I have always been deeply interested in how visual aspects influence the human behaviour.In this article I would like to dig deeper into the subject : how does the visual appeal of a website affects its users decisions. There is a very interesting social-psychology phenomenon known as the “Halo Effect” where people’s judgments are based on their feelings, in most of the cases that do not have any link with the subject. For instance, a judgement that a good looking person has some other good characteristics such as kindness or intelligence without any logical reasons, or vice versa.
Whistle stop tour
The “Halo Effect” was first identified by the psychologist Edward Thorndike: “A Constant Error in Psychological Ratings“. There are two different sides to this phenomenon:
- The “Halo Effect” (or “Halo Error”) he described as a people’s positive beliefs on subject matter.
- The “Devil Effect” (or “Reverse-Halo Effect”) is opposite to the “Halo Effect” based on negative belief structure.
In work “Halo and devil effects demonstrate valenced-based influences on source-monitoring decisions” by Cook, Marsh and Hicks very precisely explained these two phenomenons “People are often influenced by their own subjective theories concerning other people’s personalities.”
Halo Effect & Devil Effect
Why are these named halo and devil effect? Just recall in your memory a religion’s paintings of holy people with a halo around their head. How are they perceived? A halo gives them all saint’s attributes (it must be a very good person indeed!). The same principle with the devil effect, but with the opposite feeling: one relying attribute and we have a full judgement about a person or subject.
What’s on your mind?
We all have our websites, social media profiles and it will be useful to know how other people feel about us and our businesses. In brand marketing a halo effect is playing a very big role if not the main, and the main task is to create a positive, trustworthy and reliable image of a brand. Most of us interact with an audience through the Internet with our websites, so the first and most important effect must be simply brilliant. But, our website users judge us just after they have landed on our homepage, and they have already made their own decision, even before reading our content. So, how long has it taken to impress them and make them stay for a while and what do makes them come to their verdict so quick?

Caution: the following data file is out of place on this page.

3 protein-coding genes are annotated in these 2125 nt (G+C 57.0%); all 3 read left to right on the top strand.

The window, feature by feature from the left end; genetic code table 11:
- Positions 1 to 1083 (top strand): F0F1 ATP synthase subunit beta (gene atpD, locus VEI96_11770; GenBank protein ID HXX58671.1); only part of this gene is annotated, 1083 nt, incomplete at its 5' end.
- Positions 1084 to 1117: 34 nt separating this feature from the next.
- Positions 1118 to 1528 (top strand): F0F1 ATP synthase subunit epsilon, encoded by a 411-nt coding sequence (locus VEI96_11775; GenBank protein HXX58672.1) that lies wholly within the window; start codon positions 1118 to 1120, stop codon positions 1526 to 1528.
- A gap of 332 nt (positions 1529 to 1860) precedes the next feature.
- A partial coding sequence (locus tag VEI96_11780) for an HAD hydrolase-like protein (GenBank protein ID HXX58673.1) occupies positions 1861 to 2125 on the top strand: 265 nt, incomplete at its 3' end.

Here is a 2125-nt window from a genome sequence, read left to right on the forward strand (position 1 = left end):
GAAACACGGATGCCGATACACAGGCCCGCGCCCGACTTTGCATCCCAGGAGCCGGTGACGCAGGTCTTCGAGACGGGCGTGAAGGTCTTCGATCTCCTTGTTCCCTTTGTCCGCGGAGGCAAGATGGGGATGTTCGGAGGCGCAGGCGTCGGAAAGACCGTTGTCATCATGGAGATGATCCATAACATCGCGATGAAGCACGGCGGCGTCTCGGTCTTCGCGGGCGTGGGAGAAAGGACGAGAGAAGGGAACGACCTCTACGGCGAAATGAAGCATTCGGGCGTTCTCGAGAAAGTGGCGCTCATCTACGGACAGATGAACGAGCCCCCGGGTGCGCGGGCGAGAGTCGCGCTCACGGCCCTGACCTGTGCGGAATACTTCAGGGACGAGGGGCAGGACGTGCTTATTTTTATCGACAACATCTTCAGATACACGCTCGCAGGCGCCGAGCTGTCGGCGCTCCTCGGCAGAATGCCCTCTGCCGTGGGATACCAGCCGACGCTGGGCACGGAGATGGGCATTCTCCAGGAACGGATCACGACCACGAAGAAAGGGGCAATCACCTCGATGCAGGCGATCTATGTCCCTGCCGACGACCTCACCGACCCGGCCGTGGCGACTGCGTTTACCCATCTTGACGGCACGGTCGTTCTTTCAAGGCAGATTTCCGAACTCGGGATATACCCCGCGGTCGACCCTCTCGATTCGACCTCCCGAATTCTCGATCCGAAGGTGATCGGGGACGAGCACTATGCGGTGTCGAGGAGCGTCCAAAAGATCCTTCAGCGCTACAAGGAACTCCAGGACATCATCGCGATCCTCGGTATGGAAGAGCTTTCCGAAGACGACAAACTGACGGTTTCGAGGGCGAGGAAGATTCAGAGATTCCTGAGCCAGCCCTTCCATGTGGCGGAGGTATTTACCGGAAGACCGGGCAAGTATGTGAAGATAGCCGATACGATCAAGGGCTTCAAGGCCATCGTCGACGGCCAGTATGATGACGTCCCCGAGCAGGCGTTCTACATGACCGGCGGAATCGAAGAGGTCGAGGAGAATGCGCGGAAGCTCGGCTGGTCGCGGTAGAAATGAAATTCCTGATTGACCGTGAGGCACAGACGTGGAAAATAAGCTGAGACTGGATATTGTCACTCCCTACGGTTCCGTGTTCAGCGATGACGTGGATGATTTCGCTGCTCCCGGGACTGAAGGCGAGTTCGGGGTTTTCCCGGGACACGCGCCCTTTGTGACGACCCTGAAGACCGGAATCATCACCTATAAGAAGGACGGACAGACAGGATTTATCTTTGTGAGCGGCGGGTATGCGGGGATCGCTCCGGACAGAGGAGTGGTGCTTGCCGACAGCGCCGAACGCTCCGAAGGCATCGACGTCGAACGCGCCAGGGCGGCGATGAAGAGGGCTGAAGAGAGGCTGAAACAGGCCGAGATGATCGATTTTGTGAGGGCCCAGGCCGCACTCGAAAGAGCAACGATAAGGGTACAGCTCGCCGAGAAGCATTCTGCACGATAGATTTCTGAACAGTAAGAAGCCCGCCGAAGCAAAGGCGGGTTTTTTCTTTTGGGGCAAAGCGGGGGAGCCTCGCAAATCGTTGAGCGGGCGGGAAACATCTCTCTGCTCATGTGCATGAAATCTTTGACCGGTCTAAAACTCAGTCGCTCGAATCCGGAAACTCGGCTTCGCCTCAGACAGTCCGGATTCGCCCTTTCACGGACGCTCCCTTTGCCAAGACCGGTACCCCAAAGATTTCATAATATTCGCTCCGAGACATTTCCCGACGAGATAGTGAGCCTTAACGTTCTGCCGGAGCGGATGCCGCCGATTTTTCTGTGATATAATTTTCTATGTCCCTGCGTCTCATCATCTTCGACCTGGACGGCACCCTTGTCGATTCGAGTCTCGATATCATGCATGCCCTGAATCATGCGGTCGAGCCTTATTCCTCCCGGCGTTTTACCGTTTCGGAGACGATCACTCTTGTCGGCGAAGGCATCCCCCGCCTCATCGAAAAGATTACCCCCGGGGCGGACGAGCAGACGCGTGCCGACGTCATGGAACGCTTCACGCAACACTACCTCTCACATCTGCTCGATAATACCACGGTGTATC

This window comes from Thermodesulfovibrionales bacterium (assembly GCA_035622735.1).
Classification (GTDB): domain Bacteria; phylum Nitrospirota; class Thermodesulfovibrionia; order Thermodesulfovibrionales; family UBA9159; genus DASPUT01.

Only 50 milliseconds
Gitte Lindgaard is the Director of the Human Oriented Technology Lab (HOTLab) and a Professor of Psychology in her article “Aesthetics, Visual Appeal, Usability and User Satisfaction: What Do the User’s Eyes Tell the User’s Brain?” gives us exact figures that confirm empirically that a user makes his decision wether to like or dislike a website homepage after an exposure time of only 50 milliseconds, which is 1/20 of a second. That is too short a time to have any brain conclusions, but it is enough for the first impression when “the body tells me what to think”. What can our body see that our brain cannot? The first thing they take in is the colour of a websites homepage, The colours are the connection between visual appeal and user satisfaction with a web site.
The visual appeal is not just about beauty, it’s more about a calming sensation and the users ability to perform a simple task within a website. So it is important to keep the “Halo Effect ” principals in your mind when you plan to create a website. For the first impression the colour combinations impact on perception of your site user dramatically.